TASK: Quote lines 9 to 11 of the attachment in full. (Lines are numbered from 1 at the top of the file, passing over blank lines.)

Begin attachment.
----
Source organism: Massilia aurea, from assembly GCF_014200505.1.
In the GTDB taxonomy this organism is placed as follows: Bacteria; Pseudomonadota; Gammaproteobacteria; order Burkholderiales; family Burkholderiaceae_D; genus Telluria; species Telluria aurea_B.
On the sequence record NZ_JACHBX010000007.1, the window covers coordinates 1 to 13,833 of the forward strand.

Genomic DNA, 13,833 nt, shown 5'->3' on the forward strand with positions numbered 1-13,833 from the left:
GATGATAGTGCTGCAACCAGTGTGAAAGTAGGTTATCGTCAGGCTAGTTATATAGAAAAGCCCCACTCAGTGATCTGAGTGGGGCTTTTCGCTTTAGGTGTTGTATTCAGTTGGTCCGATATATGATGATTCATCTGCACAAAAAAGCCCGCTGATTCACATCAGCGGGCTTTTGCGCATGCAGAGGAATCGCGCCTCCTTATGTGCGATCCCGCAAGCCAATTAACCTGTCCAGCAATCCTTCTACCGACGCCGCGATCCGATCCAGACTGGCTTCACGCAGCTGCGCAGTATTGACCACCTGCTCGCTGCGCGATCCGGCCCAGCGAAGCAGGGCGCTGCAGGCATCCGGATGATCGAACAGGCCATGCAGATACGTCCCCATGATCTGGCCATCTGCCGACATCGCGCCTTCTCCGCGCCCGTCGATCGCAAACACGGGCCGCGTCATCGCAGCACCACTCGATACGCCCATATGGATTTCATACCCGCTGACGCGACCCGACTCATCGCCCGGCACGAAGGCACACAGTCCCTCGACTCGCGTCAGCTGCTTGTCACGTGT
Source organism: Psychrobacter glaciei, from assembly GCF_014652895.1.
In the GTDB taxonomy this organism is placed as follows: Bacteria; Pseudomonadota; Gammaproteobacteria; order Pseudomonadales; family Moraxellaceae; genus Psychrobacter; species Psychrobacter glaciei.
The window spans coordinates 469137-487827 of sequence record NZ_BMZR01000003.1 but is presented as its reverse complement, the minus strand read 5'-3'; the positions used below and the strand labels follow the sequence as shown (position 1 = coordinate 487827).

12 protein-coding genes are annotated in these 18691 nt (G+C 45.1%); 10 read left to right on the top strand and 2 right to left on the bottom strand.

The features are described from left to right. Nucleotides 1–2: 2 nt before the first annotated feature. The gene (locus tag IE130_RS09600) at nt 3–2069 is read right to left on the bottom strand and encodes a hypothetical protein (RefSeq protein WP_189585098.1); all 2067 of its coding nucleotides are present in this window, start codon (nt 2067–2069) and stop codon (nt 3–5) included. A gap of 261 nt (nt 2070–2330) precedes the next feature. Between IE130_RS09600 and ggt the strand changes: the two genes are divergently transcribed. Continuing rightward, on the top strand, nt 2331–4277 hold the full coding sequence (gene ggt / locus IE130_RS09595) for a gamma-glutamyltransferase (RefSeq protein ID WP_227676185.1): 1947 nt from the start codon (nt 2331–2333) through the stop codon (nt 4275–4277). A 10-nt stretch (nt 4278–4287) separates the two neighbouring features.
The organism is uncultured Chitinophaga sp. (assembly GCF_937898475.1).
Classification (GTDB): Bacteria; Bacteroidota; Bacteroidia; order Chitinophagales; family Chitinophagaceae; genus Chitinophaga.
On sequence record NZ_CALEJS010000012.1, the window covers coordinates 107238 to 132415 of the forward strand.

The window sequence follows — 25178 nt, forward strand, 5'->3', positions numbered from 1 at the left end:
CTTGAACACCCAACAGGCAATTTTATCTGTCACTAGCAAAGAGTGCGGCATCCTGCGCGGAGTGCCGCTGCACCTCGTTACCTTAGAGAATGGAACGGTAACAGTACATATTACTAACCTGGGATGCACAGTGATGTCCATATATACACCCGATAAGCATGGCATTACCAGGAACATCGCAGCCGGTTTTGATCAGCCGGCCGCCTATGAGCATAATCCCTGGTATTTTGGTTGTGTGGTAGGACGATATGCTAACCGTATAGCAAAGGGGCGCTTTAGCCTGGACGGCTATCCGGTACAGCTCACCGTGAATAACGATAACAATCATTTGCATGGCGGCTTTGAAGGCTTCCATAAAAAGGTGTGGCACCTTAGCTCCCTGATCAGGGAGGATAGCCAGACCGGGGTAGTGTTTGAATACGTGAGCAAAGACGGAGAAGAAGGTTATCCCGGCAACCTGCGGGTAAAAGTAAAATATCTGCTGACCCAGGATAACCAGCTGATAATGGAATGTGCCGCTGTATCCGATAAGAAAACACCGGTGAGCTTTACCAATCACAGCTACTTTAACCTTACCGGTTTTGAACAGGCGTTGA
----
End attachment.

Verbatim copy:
12 protein-coding genes are annotated in these 18691 nt (G+C 45.1%); 10 read left to right on the top strand and 2 right to left on the bottom strand.

The features are described from left to right. Nucleotides 1–2: 2 nt before the first annotated feature. The gene (locus tag IE130_RS09600) at nt 3–2069 is read right to left on the bottom strand and encodes a hypothetical protein (RefSeq protein WP_189585098.1); all 2067 of its coding nucleotides are present in this window, start codon (nt 2067–2069) and stop codon (nt 3–5) included. A gap of 261 nt (nt 2070–2330) precedes the next feature. Between IE130_RS09600 and ggt the strand changes: the two genes are divergently transcribed. Continuing rightward, on the top strand, nt 2331–4277 hold the full coding sequence (gene ggt / locus IE130_RS09595) for a gamma-glutamyltransferase (RefSeq protein ID WP_227676185.1): 1947 nt from the start codon (nt 2331–2333) through the stop codon (nt 4275–4277). A 10-nt stretch (nt 4278–4287) separates the two neighbouring features.
The organism is uncultured Chitinophaga sp. (assembly GCF_937898475.1).